Like the UK’s economic interest test, the EU’s test is also designed to balance the various concerns of interested parties, effectively requiring the Commission to consider whether or not taking the step of introducing remedies would be proportionate. It seems that it has usually been carried out after the Commission had already provisionally determined the existence of a dumping or subsidy injury.

There appear to have been very few decisions refusing remedies on grounds that they are not in the interests of the Union: see the recent comments of Advocate General Tanchev in Case C-461/18 P Changmao Biochemical Engineering Co v Distillerie Bonollo SpA at paragraph 99. Rather, the Commission may, for example, decide that measures should only be for a limited duration looking at the negative effects of measures on consumers and other Community producers if they were continued for a longer period: see e.g. Case T-459/07 Hangzhou v Council at paragraph 190.

The UK authorities will also assess whether they should vary any elements of a proposed measure in order successfully to minimize any negative effects whilst retaining its benefits. In other words the test is not simply a pass/fail test, but it allows for readjustment or fine-tuning of the measures being considered. The elements of the remedy that can be varied are the duration, the type of duty or the scope of the goods on which the measure is imposed.

The UK’s test appears to place a very strong emphasis on gathering evidence which may well occur throughout the period of the investigation, although provisional or final determinations will only set out the TRID/TRA’s conclusions in relation to the test when and if an affirmative view on conduct leading to injury has been taken. It is not clear currently whether the investigations and decision-making in relation to the test will nonetheless occur in tandem with the investigations on conduct and injury, or only once an affirmative decision on remedy has been reached. It is possible that there may be some differences in approach therefore between the UK and the EU’s practice.  Whether this is so will emerge as the TRID and TRA begin to make their decisions.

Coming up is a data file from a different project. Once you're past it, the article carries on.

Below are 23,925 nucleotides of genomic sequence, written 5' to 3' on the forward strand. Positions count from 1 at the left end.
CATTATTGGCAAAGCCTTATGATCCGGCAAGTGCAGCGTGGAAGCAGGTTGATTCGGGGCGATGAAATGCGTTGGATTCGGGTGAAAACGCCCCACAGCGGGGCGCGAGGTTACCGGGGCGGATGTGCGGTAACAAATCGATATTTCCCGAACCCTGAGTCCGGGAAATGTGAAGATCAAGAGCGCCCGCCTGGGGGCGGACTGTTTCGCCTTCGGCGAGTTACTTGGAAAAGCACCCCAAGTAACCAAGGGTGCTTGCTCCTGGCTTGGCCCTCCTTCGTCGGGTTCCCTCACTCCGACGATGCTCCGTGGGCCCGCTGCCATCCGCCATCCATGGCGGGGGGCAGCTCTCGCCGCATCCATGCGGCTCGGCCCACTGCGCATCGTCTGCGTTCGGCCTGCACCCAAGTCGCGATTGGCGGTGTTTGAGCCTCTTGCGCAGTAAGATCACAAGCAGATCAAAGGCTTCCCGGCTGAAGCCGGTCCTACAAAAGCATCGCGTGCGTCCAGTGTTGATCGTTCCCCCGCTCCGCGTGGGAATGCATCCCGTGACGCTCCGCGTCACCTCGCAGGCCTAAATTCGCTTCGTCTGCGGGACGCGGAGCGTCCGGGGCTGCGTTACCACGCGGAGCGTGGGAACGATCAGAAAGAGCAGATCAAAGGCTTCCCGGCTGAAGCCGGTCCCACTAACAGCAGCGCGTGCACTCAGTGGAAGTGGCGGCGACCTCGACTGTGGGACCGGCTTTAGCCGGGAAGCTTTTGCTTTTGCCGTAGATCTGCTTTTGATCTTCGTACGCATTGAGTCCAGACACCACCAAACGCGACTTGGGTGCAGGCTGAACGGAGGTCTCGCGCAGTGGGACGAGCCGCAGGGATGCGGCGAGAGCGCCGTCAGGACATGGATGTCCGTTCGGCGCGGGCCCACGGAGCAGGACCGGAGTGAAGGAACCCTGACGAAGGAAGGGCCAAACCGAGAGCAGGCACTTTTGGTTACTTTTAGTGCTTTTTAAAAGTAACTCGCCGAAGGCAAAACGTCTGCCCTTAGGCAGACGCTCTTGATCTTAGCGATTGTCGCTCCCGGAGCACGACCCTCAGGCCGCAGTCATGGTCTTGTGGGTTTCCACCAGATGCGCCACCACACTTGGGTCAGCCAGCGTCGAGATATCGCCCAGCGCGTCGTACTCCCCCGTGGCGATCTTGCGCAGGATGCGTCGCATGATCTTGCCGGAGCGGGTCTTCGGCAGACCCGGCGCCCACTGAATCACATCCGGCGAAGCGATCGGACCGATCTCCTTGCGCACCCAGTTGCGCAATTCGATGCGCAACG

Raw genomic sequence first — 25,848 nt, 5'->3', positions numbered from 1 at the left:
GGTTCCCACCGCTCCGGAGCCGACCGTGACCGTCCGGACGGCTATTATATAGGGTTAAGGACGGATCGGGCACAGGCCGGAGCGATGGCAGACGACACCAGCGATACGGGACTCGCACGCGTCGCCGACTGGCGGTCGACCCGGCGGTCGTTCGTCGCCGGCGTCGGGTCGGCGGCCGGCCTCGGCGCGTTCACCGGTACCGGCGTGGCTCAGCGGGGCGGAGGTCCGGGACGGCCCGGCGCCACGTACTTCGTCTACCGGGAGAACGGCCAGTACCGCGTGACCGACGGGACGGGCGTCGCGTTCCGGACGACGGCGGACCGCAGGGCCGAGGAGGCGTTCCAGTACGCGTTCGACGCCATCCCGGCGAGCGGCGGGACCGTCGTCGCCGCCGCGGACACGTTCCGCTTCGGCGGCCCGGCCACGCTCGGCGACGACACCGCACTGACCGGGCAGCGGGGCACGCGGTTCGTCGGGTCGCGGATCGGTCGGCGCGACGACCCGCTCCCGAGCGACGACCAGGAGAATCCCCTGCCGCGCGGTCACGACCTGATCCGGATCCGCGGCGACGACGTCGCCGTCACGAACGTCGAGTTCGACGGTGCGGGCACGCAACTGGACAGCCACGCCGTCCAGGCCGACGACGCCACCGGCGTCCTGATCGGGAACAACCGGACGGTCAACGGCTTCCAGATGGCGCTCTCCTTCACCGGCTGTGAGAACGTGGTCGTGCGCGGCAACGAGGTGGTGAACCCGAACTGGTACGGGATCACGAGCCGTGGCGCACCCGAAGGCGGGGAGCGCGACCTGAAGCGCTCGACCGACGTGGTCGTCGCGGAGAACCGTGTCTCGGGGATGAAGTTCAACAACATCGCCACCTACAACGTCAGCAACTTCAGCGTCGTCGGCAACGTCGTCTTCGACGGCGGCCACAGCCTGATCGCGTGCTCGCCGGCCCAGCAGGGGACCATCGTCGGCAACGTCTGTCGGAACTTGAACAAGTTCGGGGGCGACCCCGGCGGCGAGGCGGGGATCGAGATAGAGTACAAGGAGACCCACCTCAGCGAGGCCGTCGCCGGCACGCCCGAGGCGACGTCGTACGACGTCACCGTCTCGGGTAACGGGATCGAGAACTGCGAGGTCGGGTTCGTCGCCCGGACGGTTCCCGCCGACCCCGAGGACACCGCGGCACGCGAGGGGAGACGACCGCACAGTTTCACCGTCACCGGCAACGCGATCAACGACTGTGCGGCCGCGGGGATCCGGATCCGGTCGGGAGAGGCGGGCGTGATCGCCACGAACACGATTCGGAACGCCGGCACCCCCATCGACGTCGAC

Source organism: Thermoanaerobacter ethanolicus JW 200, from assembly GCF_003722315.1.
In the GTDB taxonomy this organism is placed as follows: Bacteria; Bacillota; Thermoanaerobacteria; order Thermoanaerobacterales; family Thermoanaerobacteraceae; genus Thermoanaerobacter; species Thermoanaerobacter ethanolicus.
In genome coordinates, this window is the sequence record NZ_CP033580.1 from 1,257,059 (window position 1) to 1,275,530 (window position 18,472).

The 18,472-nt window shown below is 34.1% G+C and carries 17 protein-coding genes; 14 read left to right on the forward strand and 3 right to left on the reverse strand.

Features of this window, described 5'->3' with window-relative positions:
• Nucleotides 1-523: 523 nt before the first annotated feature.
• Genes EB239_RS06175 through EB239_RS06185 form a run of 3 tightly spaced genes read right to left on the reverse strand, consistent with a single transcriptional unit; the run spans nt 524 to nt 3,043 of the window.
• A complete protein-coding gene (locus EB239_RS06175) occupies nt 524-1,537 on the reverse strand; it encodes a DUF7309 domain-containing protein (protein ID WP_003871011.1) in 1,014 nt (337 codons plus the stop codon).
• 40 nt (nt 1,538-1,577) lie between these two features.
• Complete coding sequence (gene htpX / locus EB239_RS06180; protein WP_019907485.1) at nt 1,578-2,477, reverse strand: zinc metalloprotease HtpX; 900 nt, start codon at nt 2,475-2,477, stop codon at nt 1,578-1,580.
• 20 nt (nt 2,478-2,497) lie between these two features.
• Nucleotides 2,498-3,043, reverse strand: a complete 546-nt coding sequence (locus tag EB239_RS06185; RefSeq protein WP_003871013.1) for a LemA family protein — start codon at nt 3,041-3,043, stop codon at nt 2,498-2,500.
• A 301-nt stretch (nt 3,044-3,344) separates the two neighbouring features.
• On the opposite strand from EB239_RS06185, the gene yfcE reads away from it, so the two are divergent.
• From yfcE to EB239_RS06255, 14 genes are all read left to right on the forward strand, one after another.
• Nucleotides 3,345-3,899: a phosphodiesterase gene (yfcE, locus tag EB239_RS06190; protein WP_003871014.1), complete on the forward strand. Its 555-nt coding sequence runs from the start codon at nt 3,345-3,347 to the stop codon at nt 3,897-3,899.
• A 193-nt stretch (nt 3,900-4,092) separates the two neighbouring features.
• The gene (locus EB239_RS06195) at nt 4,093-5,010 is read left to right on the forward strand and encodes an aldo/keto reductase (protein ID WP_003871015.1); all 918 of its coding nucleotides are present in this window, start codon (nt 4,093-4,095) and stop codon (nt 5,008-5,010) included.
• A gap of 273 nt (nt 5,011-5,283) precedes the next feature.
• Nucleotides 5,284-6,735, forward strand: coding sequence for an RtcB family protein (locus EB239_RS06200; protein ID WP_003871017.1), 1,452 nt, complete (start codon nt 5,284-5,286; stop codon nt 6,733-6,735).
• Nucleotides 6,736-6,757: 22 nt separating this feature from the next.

The UK’s test has the potential to play a strengthened and more prominent role than has been the case to date with the EU test. Further, the fact that the issues will be considered thoroughly can only enhance the decision-making, generating confidence in the system and in the remedies imposed.

As with EU Commission findings, there is an opportunity for judicial challenge of UK decisions. Unlike the EU situation, there is also the opportunity to ask the TRA to reconsider its decision first: see Trade Remedies (Reconsideration and Appeals) (EU Exit) Regulations 2019, Regulations 10-15. The decisions that the authorities can be asked to reconsider include the refusal of requests to start an investigation, the rejection of an application following investigation and determinations on the amounts of anti-dumping or anti-subsidy duties. Where the request is unsuccessful (and also where the decision to be challenged is a decision of the Secretary of State), appeal lies to the Tax and Chancery Chamber of the UK’s Upper Tribunal, which will apply a judicial review rather than the “on the merits” test under consideration at the time the draft legislation was consulted on: see Regulations 16-18. The Upper Tribunal is likely to sit in a panel with some specialist members and be more inclined than the Administrative Court to hear oral evidence.

The case law of the Court of Justice shows the difficulties of mounting a successful challenge to a decision of the EU Commission on the public interest test. The assessment is regarded as an appraisal of complex economic situations, which it is not generally justiciable in the EU courts; see e.g. Case T132/01 Euroalliages at paragraphs 47-50; Hangzhou at paragraphs 181-3. It will be interesting to see how the Upper Tribunal approaches challenges to the assessments made under the UK economic interest test. This will no doubt be the subject of submissions and findings  as and when the Tribunal begins to apply judicial review principles in the particular circumstances of TRID, TRA or Secretary of State findings.


There is considerable scope under the UK’s new test for representations and evidence as to the effects of applying or not applying proposed remedies. In the case of anti-dumping and anti-subsidy remedies, it will be necessary to displace a presumption in order to persuade the relevant body not to impose a remedy. In the case of safeguarding remedies, the TRID or the TRA / Secretary of State will need positively to conclude that the test is met. It seems likely that the test will involve a careful and detailed substantive exercise with wide participation encouraged. It will be interesting to follow in due course the developing approaches of the TRID, the TRA, the Secretary of State and the Upper Tribunal to the new test as it starts to be applied.